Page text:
Last week three teachers from one school came to observe for an entire day. Here are some observations by award-winning middle school teacher, Jessica C. from Colorado Springs:


I just wanted to thank you for letting me spend the day observing your classes. I just can’t say enough great things about your program. You have created the perfect formula for a successful language learner. It’s engaging, it’s fun, it’s motivating, it’s inclusive and it’s enjoyable.  After implementing your ideas my first WEEK Spanish students (not even first year… these are kids who have not even been exposed to the numbers 1-10) are doing what I have not been able to do with even my Spanish 3 classes in a traditional program.

I am a first time TPRS’er after 13 years of teaching. I’ve always been told I am a great teacher… I have won awards…I have “teacher of excellence plaques”, district awards, a binder of email accolades, notes, cards and Facebook thank you’s from parents, student teachers and former students. I was told I was an “irreplaceable” at my school. According to my admin… I was “fantastic”. I did everything right… in fact, I was told repeatedly I was above and beyond.

My frustration was Back to School Night, parent conferences or the grocery store, when my Spanish II students would appear with their parents and this would happen…

Spanish II student walks into conference. I say, “Hola, Chica. ¿Cómo estás?” Student looks at me, pauses, says, “Um… wait… that’s “How are you”, right?” I die thinking, “We just spent THREE WEEKS memorizing skits to present the preterit tense irregulars and you can’t even answer the question “¿Cómo estás?”

I would walk away so frustrated and defeated…and I knew I was doing everything right… better than right. I was told I was GREAT.

So, last year I, again, taught a traditional, vocab list, grammar-based method (as that’s what I had been told we had to do to align with the high school). I had a girl, Gio, in my class, who spent the whole year just “not getting it”. It was the “places in the city” unit from the textbook. So -of course, my kids built a city out of cereal boxes and they each had to go up to present their place, tell where it was located in relation to the other cereal box buildings in our city and then practice directions with a partner by having their classmate drive a matchbox car through the city. Gio got up and said, nervously, “Okay… um… I have… wait… tener… yotener… iglesiaIt’s next to… wait… How do you say next to? It’s derecha de… wait… how do you say it is?”  Ugh. We’d been doing the same unit for 4 weeks. Why couldn’t she say more than “tener” and “iglesia”?!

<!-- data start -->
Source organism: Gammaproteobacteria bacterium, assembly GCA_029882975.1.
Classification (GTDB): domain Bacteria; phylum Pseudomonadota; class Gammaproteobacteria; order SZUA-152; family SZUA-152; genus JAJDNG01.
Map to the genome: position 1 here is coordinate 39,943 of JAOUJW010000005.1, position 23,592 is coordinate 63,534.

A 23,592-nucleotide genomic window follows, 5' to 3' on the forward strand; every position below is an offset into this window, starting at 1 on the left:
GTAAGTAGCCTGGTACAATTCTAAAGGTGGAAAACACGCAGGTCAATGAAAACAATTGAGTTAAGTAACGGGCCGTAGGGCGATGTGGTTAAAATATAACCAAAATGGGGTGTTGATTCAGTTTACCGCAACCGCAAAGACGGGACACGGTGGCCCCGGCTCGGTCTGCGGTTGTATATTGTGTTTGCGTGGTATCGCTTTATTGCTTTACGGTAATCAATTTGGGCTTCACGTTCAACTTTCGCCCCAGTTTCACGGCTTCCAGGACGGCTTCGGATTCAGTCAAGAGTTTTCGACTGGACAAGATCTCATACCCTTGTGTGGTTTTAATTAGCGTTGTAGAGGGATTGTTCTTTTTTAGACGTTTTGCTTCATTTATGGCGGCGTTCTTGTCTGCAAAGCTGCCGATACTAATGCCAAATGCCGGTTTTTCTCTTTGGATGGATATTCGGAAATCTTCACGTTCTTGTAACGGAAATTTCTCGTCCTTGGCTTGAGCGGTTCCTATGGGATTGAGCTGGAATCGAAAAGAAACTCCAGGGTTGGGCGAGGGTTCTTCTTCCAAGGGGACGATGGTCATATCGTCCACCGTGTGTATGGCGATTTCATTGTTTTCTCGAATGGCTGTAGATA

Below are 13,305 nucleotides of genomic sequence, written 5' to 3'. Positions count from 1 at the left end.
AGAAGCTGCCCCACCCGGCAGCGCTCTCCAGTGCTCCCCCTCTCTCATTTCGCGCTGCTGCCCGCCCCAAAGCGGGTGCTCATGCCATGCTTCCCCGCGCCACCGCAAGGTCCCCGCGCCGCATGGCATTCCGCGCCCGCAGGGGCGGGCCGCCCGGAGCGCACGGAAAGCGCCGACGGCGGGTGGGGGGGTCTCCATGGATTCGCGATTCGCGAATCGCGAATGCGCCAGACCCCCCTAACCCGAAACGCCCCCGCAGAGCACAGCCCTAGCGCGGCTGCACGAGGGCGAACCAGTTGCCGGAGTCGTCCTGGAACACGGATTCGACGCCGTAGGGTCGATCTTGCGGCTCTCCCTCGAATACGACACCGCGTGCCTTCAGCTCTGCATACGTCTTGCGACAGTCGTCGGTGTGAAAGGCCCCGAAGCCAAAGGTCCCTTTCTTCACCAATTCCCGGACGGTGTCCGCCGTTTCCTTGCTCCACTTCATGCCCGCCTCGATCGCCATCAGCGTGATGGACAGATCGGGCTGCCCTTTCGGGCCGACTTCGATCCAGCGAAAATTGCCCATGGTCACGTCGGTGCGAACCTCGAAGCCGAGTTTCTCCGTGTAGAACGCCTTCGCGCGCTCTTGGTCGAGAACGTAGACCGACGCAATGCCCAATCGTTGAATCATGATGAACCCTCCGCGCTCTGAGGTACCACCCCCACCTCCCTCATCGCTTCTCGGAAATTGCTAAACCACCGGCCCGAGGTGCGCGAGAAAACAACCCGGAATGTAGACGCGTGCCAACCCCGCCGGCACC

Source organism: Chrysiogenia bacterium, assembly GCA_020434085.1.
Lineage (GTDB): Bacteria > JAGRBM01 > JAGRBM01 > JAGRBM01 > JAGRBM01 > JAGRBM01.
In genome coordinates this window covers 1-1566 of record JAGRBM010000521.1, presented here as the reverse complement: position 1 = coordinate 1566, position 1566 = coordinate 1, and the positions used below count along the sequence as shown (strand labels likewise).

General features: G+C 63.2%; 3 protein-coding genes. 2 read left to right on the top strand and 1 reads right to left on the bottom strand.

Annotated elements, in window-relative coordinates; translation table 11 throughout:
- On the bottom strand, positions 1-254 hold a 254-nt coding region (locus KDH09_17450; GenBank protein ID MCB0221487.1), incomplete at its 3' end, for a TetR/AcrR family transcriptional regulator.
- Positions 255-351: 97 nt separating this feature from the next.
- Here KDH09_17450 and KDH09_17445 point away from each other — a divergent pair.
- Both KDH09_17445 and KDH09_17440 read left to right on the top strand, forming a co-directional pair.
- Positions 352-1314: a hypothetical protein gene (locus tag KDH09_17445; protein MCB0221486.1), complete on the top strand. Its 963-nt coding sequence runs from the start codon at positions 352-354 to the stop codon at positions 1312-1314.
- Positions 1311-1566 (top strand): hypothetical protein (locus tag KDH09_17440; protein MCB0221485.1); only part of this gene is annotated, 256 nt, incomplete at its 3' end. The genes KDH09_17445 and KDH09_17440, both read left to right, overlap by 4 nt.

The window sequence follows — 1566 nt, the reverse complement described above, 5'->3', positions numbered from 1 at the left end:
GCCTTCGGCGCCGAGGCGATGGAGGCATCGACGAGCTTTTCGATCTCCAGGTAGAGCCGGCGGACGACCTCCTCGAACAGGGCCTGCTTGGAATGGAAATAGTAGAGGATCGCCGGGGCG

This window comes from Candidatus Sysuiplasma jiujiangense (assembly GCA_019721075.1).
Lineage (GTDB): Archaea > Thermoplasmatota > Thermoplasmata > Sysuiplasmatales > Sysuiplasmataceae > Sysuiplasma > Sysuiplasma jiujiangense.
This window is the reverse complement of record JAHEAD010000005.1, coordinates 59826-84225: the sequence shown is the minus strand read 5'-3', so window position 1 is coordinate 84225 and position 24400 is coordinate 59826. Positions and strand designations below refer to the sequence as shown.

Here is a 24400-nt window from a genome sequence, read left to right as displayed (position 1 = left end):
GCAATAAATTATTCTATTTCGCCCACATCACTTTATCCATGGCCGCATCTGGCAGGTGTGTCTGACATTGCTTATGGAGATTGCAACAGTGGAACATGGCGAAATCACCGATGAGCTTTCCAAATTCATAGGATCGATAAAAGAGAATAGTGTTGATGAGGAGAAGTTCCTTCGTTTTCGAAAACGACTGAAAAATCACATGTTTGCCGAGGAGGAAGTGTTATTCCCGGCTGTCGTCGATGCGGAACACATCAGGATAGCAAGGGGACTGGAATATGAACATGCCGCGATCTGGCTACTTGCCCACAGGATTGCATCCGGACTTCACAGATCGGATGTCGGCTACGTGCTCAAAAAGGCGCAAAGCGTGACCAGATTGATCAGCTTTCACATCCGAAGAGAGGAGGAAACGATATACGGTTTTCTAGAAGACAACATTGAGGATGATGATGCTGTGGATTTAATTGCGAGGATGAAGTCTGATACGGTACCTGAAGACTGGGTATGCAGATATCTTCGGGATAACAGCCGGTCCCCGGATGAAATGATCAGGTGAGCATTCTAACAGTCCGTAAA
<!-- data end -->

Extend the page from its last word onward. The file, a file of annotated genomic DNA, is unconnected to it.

As a “great teacher”…making the transition from traditional grammar/vocab-list based Spanish to TPRS was quite terrifying (but exciting). I was so scared to screw it up and fail. I didn’t want to go from a good teacher to a mediocre teacher. I attended Blaine Ray’s training and KNEW this was good for the kids but I felt like I was starting my first year of teaching all over again.

When Matthew & Bridget W. told me about you, I looked up your website, saw the “Free Stuff” and printed EVERYTHING. I was still terrified, but thought, “Okay… this guy has some cool ideas… maybe I’ll just start with these.”

Here are some of the ideas I saw in your classes that I love…

  • CLASS JOBS: I’ve always had class jobs (lights/projector/door, etc), but your jobs of host/hostess, translator, someone yelling “salud” after a sneeze, Donald Trump, timers, counters, story writers… are genius. Thank you, thank you and thank you for sharing those.
  • SECRET PASSWORD: I teach in a modular classroom. Up until last week, I have called it a trailer. On Monday, when I came back from seeing you, I made a big hoopla… congratulating them for choosing to take a language and be in a secret language club. I told them our trailer had been magically converted to a Spanish clubhouse over the weekend and told them they had to use a secret password to enter. You should see them when they walk in!